Then he brought me out by way of the north gate, and led me round on the outside to the outer gate, that faces toward the east; and the water was coming out on the south side.

Going on eastward with a line in his hand, the man measured a thousand cubits, and then led me through the water; and it was ankle-deep.

Again he measured a thousand, and led me through the water; and it was knee-deep. Again he measured a thousand, and led me through the water; and it was up to the loins.

Again he measured a thousand, and it was a river that I could not pass through, for the water had risen; it was deep enough to swim in, a river that could not be passed through.

And he said to me, "Son of man, have you seen this?"

Then he led me back along the bank of the river.

As I went back, I saw upon the bank of the river very many trees on the one side and on the other. And he said to me, "This water flows toward the eastern region and goes down into the Arabah; and when it enters the stagnant waters of the sea, the water will become fresh.And wherever the river goes every living creature which swarms will live, and there will be very many fish; for this water goes there, that the waters of the sea may become fresh; so everything will live where the river goes.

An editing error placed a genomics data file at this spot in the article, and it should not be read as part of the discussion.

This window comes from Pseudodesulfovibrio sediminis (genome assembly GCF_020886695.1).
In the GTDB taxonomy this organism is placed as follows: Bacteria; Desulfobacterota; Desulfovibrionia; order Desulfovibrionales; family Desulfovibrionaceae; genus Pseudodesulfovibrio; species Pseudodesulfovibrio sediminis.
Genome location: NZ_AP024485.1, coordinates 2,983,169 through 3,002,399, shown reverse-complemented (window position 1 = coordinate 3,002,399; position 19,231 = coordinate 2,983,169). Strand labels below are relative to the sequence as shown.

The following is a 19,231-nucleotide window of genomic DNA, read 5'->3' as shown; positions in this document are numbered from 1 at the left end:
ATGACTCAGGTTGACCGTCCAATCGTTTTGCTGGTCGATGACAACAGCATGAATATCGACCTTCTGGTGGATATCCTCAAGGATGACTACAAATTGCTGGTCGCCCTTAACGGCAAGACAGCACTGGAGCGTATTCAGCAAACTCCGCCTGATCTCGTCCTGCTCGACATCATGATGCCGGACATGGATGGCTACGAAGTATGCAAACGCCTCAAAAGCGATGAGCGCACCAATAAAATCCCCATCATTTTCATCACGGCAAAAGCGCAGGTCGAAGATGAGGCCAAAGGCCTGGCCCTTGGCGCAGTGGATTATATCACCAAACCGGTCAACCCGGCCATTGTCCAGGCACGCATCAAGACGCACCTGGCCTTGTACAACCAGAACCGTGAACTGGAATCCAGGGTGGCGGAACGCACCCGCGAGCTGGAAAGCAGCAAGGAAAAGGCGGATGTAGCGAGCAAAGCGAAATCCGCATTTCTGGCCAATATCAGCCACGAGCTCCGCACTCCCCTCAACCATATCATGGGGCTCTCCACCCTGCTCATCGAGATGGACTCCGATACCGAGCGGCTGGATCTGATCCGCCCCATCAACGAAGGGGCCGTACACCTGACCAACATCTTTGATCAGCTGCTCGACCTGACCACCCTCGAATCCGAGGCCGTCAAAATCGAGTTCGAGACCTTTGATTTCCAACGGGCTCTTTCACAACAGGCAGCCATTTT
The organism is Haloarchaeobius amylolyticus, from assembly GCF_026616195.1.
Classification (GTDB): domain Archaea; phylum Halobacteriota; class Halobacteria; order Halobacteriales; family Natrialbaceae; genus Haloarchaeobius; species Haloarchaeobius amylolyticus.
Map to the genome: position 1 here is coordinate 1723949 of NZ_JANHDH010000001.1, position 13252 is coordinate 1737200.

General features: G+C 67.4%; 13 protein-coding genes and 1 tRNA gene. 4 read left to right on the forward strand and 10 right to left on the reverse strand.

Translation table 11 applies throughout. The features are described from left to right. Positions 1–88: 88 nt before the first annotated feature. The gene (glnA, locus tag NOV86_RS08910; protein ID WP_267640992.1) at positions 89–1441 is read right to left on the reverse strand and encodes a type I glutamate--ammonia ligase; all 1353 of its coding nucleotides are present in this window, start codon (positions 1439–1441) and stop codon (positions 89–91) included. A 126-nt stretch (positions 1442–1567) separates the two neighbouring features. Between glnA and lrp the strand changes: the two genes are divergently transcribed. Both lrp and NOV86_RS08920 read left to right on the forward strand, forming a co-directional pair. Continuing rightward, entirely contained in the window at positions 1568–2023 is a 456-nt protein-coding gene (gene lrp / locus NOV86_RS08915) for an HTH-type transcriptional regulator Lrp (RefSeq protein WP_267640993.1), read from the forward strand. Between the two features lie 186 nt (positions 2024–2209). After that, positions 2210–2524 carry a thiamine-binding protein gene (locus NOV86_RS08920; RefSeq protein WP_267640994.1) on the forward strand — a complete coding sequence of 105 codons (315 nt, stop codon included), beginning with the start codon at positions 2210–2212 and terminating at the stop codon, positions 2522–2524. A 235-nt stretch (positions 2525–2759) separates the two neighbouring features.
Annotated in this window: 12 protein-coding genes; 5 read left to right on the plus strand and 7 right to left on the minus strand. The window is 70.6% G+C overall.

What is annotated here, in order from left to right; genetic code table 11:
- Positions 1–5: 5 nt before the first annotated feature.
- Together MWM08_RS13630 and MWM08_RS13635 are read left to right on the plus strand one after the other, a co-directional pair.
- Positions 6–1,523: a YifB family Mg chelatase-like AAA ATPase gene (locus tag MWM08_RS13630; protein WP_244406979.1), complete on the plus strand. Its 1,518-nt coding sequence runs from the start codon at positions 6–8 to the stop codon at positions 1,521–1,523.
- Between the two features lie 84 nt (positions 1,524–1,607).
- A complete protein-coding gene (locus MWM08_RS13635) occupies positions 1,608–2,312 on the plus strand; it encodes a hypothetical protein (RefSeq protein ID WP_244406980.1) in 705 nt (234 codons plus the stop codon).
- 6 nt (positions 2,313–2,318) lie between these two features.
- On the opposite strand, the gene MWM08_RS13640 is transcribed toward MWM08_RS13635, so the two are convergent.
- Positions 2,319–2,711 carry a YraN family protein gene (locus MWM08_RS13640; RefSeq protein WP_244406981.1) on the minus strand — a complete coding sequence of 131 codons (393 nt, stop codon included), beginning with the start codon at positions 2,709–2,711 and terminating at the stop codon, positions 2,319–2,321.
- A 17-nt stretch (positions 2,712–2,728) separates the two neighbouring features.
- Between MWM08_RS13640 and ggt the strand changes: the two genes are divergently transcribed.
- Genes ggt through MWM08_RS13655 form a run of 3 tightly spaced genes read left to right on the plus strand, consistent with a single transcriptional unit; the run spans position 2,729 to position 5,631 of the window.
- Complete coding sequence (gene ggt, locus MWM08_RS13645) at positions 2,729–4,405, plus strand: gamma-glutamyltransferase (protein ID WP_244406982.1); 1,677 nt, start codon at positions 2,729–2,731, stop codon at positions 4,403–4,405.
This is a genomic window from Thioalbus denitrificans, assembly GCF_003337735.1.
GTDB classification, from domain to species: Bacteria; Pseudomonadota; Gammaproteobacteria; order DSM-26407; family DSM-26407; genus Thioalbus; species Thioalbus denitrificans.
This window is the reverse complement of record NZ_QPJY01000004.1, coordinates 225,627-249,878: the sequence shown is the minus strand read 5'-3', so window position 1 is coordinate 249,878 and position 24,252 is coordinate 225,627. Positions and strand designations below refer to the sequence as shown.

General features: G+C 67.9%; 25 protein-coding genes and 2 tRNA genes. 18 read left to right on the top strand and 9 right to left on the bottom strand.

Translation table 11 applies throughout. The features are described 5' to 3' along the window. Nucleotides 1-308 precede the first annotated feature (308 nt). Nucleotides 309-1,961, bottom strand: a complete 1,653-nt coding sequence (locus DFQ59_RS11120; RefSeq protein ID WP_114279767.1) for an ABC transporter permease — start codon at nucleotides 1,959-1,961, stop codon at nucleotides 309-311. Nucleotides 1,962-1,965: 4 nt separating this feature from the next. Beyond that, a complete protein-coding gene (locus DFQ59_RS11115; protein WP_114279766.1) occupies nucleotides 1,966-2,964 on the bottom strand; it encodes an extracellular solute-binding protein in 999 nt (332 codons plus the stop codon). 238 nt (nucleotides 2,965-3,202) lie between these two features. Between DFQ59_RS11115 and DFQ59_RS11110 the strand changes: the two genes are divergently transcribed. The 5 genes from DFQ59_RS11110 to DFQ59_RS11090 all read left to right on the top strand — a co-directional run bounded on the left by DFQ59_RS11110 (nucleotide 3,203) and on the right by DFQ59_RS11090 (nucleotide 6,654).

"And on the banks, on both sides of the river, there will grow all kinds of trees for food. Their leaves will not wither nor their fruit fail, but they will bear fresh fruit every month, because the water for them flows from the sanctuary. Their fruit will be for food, and their leaves for healing."

GOSPEL (John 5:1-16)
There was a feast of the Jews, and Jesus went up to Jerusalem.

Now there is in Jerusalem by the Sheep Gate a pool, in Hebrew called Bethzatha, which has five porticoes. In these lay a multitude of invalids, blind, lame, paralyzed.

One man was there, who had been ill for thirty-eight years. When Jesus saw him and knew that he had been lying there a long time, he said to him, "Do you want to be healed?" The sick man answered him, "Sir, I have no man to put me into the pool when the water is troubled, and while I am going another steps down before me."

Jesus said to him, "Rise, take up your pallet, and walk." And at once the man was healed, and he took up his pallet and walked.